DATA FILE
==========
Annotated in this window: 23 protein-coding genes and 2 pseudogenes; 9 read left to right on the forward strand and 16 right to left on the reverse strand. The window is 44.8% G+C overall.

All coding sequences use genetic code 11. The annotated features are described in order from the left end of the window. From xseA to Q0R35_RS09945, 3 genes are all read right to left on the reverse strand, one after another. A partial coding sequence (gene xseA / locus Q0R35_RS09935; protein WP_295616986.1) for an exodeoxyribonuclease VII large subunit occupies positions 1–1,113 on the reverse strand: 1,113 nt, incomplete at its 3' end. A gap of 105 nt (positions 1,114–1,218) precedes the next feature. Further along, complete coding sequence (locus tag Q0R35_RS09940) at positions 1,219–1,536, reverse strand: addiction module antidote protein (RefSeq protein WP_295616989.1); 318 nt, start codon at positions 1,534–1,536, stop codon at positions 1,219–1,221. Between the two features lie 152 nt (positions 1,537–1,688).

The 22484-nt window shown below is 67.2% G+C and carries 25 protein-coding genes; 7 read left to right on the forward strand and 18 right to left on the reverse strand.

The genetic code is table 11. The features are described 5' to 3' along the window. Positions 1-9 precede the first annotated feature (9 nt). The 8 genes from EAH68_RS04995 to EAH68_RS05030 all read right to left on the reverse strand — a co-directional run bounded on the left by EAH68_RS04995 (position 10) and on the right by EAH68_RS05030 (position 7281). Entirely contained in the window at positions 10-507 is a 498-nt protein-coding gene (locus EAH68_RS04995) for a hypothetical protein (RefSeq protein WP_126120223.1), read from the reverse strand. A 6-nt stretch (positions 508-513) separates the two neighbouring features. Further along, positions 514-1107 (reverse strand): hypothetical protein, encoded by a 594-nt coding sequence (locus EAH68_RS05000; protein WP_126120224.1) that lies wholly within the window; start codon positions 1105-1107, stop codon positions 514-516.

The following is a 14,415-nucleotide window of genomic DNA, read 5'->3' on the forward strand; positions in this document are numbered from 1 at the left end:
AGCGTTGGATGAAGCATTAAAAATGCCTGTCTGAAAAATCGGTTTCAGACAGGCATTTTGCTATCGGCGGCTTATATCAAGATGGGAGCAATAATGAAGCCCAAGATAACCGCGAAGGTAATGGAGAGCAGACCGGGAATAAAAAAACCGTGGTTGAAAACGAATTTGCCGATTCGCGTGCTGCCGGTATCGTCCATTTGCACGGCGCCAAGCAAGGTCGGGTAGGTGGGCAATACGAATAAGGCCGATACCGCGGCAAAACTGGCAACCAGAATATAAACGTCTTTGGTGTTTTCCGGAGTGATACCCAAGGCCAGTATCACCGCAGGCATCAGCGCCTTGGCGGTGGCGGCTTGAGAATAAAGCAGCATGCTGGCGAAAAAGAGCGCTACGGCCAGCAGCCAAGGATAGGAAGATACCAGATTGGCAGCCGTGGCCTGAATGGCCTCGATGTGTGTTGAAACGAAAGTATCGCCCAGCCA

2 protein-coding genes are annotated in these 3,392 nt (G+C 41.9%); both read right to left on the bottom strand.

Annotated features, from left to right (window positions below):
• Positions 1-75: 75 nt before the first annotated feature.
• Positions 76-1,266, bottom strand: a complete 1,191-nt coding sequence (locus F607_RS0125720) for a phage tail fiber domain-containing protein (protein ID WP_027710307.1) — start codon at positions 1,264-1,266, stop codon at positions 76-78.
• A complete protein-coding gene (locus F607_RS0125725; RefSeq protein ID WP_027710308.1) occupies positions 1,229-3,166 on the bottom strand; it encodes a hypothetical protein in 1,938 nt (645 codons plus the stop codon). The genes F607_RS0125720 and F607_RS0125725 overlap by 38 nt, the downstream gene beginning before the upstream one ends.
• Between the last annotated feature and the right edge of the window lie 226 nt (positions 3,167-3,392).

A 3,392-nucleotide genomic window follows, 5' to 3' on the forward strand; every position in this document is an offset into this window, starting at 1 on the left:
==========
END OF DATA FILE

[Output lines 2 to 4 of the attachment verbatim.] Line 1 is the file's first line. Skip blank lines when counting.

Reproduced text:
All coding sequences use genetic code 11. The annotated features are described in order from the left end of the window. From xseA to Q0R35_RS09945, 3 genes are all read right to left on the reverse strand, one after another. A partial coding sequence (gene xseA / locus Q0R35_RS09935; protein WP_295616986.1) for an exodeoxyribonuclease VII large subunit occupies positions 1–1,113 on the reverse strand: 1,113 nt, incomplete at its 3' end. A gap of 105 nt (positions 1,114–1,218) precedes the next feature. Further along, complete coding sequence (locus tag Q0R35_RS09940) at positions 1,219–1,536, reverse strand: addiction module antidote protein (RefSeq protein WP_295616989.1); 318 nt, start codon at positions 1,534–1,536, stop codon at positions 1,219–1,221. Between the two features lie 152 nt (positions 1,537–1,688).

The 22484-nt window shown below is 67.2% G+C and carries 25 protein-coding genes; 7 read left to right on the forward strand and 18 right to left on the reverse strand.

The genetic code is table 11. The features are described 5' to 3' along the window. Positions 1-9 precede the first annotated feature (9 nt). The 8 genes from EAH68_RS04995 to EAH68_RS05030 all read right to left on the reverse strand — a co-directional run bounded on the left by EAH68_RS04995 (position 10) and on the right by EAH68_RS05030 (position 7281). Entirely contained in the window at positions 10-507 is a 498-nt protein-coding gene (locus EAH68_RS04995) for a hypothetical protein (RefSeq protein WP_126120223.1), read from the reverse strand. A 6-nt stretch (positions 508-513) separates the two neighbouring features. Further along, positions 514-1107 (reverse strand): hypothetical protein, encoded by a 594-nt coding sequence (locus EAH68_RS05000; protein WP_126120224.1) that lies wholly within the window; start codon positions 1105-1107, stop codon positions 514-516.